Relationship Red Flags: How to Avoid a Toxic Relationship

relationship red flags

A relationship with a special partner makes you feel loved, appreciated, and wanted. And while we’d love nothing more than for relationships to be smooth sailing, it’s natural for couples to experience bumps along the way. Ultimately you know that you have each other’s backs.

Unfortunately, not all relationships are created equal. Feeling unhappy, tired, anxious, or stressed out around your partner? If so, then you might be in what experts would call a toxic relationship. Most people are unaware of what toxic relationships are and cannot determine whether they’re in one.

Let’s take a deeper look at how to spot the red flags in a toxic relationship and what to do if you find yourself in one.

Telltale Signs Of A Toxic Relationship

relationship red flags

Identifying or recognizing relationship red flags is the first step to helping yourself and your partner. Not sure what to look for? Consider our suggestions as a starting point that will guide you.

You Don’t Bring Out The Best In Each Other

In a healthy relationship, couples encourage and inspire one another to be the best versions of themselves. But in a toxic relationship, one or both partners bring out the worst in each other. This means that one’s behavior towards the other incites feelings of anger, hostility, and negativity.

Isolation

Your partner could be isolating you from family or friends by turning you against them. This sort of codependency is anything but healthy. It may feel like your partner wants to create a close bond, but in fact, they are placing you in an isolated bubble where no one exists but them. This unhealthy union is a classic toxic trait of anti-social individuals who want you all to themselves.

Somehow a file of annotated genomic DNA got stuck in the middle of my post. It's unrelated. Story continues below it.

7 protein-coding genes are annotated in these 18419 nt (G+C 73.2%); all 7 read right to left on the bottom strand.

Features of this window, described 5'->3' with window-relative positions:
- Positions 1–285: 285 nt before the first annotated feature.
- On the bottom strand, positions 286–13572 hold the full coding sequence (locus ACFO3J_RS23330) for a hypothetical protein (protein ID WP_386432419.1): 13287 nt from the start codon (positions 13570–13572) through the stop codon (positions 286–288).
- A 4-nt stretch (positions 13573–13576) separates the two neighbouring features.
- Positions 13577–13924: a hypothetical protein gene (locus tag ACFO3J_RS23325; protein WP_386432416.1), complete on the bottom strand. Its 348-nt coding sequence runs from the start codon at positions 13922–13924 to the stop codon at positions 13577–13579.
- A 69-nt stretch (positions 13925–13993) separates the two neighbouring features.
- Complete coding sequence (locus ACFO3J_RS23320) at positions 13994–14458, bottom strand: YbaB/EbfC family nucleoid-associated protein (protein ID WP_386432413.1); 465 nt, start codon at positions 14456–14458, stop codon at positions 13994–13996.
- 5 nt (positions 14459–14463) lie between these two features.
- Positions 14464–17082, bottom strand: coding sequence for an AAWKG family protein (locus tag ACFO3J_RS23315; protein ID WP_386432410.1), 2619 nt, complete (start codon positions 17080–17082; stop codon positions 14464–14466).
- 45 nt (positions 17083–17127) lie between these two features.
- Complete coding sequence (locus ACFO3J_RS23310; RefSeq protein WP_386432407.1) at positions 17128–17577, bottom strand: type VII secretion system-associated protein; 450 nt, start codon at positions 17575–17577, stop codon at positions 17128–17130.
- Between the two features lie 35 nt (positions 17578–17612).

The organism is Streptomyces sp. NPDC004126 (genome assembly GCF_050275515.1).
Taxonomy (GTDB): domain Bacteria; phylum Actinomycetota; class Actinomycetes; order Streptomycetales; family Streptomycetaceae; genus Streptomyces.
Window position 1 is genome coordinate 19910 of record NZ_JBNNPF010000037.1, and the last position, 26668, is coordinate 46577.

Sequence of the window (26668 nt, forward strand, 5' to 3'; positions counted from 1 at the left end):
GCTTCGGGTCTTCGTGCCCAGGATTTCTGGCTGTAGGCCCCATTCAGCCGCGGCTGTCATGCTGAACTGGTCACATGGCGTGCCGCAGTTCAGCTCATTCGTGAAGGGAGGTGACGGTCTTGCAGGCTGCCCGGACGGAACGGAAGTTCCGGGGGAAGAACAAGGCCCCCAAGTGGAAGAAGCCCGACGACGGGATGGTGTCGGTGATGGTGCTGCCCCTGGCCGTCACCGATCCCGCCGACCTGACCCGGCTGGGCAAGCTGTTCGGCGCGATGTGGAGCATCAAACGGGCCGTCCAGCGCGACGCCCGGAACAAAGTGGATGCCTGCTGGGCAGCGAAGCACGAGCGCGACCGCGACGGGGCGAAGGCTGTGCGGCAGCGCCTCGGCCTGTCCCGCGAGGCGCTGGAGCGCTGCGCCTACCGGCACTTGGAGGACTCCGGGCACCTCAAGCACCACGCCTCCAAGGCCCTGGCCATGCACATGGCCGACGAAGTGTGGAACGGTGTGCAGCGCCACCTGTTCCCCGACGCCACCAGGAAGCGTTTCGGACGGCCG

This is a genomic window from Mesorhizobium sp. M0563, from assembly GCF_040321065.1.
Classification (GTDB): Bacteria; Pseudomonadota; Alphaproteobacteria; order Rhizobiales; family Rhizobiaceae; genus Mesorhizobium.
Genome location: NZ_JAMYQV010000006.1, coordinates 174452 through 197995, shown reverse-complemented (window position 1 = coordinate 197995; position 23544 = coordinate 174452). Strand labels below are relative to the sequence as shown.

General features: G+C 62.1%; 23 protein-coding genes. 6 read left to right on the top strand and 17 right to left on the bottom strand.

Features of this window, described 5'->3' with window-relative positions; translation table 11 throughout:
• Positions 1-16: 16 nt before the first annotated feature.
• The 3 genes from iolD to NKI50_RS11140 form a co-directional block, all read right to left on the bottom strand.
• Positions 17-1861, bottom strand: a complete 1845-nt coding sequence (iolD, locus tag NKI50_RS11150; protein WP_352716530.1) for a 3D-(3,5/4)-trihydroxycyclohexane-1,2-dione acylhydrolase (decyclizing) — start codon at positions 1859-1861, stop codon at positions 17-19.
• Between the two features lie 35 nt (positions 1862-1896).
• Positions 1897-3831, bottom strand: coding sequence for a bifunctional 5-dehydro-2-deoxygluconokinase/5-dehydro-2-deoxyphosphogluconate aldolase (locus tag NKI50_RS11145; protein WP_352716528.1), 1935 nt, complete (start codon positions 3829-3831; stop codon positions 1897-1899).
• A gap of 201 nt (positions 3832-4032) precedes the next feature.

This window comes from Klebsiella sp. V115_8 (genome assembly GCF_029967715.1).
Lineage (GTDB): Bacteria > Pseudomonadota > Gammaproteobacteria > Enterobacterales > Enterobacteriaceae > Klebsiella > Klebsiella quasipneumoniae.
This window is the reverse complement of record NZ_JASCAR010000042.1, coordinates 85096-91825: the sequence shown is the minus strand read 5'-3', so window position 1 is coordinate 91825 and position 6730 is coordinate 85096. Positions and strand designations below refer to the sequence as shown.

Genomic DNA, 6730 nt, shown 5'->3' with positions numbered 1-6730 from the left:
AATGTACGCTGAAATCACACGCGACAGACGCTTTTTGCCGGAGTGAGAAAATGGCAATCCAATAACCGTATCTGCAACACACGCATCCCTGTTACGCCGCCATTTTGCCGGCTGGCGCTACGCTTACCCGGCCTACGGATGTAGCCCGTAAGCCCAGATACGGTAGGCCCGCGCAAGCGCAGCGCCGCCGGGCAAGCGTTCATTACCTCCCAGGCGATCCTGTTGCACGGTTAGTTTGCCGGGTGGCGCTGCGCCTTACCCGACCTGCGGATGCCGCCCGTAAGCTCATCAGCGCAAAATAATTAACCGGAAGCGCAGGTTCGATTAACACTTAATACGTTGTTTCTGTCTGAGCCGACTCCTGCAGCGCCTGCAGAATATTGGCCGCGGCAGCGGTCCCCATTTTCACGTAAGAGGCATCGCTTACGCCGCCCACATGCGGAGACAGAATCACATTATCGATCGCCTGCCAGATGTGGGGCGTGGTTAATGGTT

Difficult To Communicate

When you argue with your partner, you will find it hard to get your views across without instant backlash. If a person isn’t willing to practice reflective listening, which involves understanding another’s perspective, then no issue is likely to be resolved. While one or both partners will eventually compromise out of love and empathy, toxic individuals still maintain a position of hostility and indifference.

Lack Of Respect

Your partner constantly expresses resentment, hate, or undermines your views or opinions privately or in public. Essentially, you don’t feel respected or valued for who you are and what you have to contribute to any situation. If you’ve kept silent and never stood up for yourself out of fear or uncertainty, your partner will tend to feed off your vulnerability and exact power over you.

Controlling

This is a classic behavioral trait of narcissists who tend to dominate their partners emotionally and/or physically. You often feel small and insignificant as a result of your partner’s taunts, snide comments, or manhandling. Individuals trapped with such partners don’t feel good or confident about who they are.

Physical Or Mental Abuse

When you feel unsafe, disturbed, or harmed, it’s clear that you’re the target of an abusive partner. Abuse in any form is a major red flag in a toxic relationship. Acts of physical or verbal violence, such as hitting, shoving, grabbing, screaming, threatening, blackmailing, or using profane language, are clear markers of toxicity in a relationship.

Disapproval From Family Or Friends